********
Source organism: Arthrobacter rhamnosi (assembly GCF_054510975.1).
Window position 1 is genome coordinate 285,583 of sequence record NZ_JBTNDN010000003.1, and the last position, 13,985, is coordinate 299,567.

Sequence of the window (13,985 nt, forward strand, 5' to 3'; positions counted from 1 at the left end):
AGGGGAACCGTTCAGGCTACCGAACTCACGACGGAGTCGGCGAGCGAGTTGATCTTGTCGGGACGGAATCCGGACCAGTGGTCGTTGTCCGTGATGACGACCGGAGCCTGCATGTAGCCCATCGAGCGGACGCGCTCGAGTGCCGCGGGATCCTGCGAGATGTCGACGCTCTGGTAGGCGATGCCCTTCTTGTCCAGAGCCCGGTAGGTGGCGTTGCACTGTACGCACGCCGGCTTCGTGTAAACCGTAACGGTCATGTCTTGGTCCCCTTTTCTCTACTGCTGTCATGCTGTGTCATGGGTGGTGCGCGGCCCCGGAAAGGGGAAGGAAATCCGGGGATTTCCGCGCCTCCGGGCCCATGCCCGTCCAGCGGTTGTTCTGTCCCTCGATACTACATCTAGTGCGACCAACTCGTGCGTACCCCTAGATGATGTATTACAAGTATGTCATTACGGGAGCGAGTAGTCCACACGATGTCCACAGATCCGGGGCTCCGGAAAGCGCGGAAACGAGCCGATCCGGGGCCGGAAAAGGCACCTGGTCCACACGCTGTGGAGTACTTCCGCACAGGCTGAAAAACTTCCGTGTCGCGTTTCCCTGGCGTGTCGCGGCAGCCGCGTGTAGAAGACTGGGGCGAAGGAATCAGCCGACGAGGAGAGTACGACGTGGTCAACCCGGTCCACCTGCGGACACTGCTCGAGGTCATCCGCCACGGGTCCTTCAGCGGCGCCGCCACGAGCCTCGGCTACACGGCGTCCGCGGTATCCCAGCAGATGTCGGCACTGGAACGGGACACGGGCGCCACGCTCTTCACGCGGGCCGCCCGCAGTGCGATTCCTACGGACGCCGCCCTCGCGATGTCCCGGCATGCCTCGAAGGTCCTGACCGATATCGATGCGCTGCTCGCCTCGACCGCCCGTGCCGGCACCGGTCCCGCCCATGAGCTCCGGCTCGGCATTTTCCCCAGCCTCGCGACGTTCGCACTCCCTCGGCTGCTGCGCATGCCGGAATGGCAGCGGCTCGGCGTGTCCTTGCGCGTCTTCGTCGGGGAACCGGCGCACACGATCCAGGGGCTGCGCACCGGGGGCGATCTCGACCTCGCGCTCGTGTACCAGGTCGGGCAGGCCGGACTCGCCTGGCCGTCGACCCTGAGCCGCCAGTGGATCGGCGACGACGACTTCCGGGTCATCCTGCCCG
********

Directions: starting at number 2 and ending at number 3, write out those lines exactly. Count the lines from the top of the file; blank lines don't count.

Window position 1 is genome coordinate 285,583 of sequence record NZ_JBTNDN010000003.1, and the last position, 13,985, is coordinate 299,567.

Sequence of the window (13,985 nt, forward strand, 5' to 3'; positions counted from 1 at the left end):